I tried out the 90 minute Thai massage. Thai massages are different than the traditional Swedish massages. Who knew that having another person’s elbows digging into your legs could feel so good? The masseur gets up on the table with you at some parts to contort your body. It was a lot like getting stretched out. I had to wear a large white shirt and giant pants, they were one size fits most, and they were necessary for all the bending and stretching involved. The massage itself was slightly painful, with the woman digging into my muscles, but I felt better afterwards. It wasn’t the sleepy relaxed of a Swedish massage, it was more like she put everything back in its place, aligning my body. At some parts she was massaging my joints which was painfully wonderful; I didn’t know my joints needed a massage until she started working on them.
After the massage, the woman had me take off the huge clothes and lay under a blanket for the salt scrub. She would rub oil over the part of my body she was going to work on before she scrubbed it. She scrubbed away all the dead skin, dirt, sweat, ocean water, sunscreen, and aloe from my skin. I had resigned myself to the fate that my feet would never be clean in Southeast Asia and she got them clean. After she thoroughly scrubbed my whole body, she had me wrap up in the blanket and led me to a shower where I could wash off the salt and oil. Surprise, the oil was kind of like a soap and kind of difficult to wash off.
After showering, I toweled off and the woman brought me back into the room. She rubbed my body with some sort of subtly nice smelling lotion which quickly absorbed into my skin. Once done with my spa experience, my skin was softer than babies’ skin. Really, babies are probably jealous of how soft my skin was. The whole experience didn’t leave me feeling sleepy like a normal massage would, instead I felt fresh, almost like a new person. I felt pampered like a princess. It was cooler when I left the spa since the sun was setting so I was able to walk back (without getting lost) and not end up a sweaty mess.
The downside to staying in a historic place is that it’s old. Which seems like a silly statement because being historic would make it an old building. However, when you think of historic you don’t think of the things that come with it. Like the fact there was no insulation between the walls so I woke up in the middle of the night thinking there was someone in my room when it was actually the person next door coming in late. The floors were so old there were cracks in them where you could see down to the first floor (scary, I didn’t peek through too often). Light shone through the floor all night. At one point, some people checked out at the wee hours of the morning and I woke up thinking there was someone under my bed.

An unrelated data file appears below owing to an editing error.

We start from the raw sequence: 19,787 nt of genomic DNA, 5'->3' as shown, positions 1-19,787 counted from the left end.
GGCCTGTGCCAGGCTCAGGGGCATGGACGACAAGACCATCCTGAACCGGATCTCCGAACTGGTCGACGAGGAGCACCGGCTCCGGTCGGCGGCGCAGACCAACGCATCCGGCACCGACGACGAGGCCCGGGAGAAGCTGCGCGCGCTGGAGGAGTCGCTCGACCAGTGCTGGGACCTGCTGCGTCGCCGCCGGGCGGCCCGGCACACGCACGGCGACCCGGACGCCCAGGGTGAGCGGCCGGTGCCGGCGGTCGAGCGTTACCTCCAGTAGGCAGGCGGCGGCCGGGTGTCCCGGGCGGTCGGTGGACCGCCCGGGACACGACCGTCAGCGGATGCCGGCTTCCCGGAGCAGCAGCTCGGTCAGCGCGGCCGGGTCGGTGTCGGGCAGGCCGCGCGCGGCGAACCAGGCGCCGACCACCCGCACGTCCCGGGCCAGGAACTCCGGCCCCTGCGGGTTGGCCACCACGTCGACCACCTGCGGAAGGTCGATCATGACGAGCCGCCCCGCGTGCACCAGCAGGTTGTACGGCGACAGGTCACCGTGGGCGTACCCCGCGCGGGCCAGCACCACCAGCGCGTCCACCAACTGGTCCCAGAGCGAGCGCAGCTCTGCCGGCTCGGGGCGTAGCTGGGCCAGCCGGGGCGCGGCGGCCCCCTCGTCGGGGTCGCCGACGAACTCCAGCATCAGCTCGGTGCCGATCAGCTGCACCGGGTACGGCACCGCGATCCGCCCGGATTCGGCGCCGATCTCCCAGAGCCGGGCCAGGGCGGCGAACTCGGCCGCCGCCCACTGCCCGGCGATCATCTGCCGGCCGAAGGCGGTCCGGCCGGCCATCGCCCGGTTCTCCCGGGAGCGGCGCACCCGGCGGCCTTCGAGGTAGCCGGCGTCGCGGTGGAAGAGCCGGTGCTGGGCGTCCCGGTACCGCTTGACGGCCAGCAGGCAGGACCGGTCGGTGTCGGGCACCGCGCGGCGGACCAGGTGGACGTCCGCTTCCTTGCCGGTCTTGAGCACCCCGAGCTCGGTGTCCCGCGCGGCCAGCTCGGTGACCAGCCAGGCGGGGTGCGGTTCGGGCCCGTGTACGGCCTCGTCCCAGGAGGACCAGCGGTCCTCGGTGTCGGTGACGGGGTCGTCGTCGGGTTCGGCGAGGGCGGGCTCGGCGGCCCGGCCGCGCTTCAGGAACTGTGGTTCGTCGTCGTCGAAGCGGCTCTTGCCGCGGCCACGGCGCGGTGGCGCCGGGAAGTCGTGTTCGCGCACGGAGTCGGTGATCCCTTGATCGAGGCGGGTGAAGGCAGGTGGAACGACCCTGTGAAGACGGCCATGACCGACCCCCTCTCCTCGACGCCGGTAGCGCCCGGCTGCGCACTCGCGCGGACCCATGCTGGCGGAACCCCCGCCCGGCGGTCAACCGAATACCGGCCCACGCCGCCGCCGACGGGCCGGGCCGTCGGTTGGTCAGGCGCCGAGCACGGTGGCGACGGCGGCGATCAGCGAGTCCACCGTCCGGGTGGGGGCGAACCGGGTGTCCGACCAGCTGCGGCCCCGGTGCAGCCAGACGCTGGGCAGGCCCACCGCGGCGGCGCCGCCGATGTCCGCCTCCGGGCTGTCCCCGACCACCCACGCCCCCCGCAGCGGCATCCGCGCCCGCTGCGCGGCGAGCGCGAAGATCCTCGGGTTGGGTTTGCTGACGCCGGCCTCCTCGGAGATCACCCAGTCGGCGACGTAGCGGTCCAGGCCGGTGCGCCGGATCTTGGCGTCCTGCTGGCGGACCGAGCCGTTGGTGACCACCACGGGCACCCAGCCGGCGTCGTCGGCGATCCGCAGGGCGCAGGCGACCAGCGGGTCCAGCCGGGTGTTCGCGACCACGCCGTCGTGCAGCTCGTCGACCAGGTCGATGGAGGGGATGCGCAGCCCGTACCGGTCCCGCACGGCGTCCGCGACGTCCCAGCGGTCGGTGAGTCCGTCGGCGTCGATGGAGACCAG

Ranong was a cute place, though it is used as a stop off point for some islands and the crossing into Myanmar, most people breeze right through it. I had to leave the next day (Saturday, April 23) to go back to Pattaya for a job interview. One of the backpackers I met outside the supermarket while waiting for the bus had asked me about my plans. I told him I have been planning as I go along so I didn’t know how I was getting out of Ranong. He said that’s a dying form of travel, but he suggested taking a bus to Chumphon and then the overnight sleeper train to Bangkok. It seemed like solid advise.
I arrived at the bus station at noon on Saturday. I still wasn’t sure if I was going to take the bus to Bangkok or to Chumphon; I decided whichever one was leaving first I would be on. The one to Chumphon was leaving right now, so I bout the ticket for that one. It was a van not a bus. There are 494 curves in the road between Ranong and Chumphon (fun fact I read in a shop) and my stomach felt every one of them. I arrived in Chumphon with six hours to spare before my train. I found a little coffee shop with wifi. It is amazing how long you can make an iced tea last when you really put your mind to it, three hours later I finished it. The conductor on the train punched hearts into my ticket because he said I’m beautiful.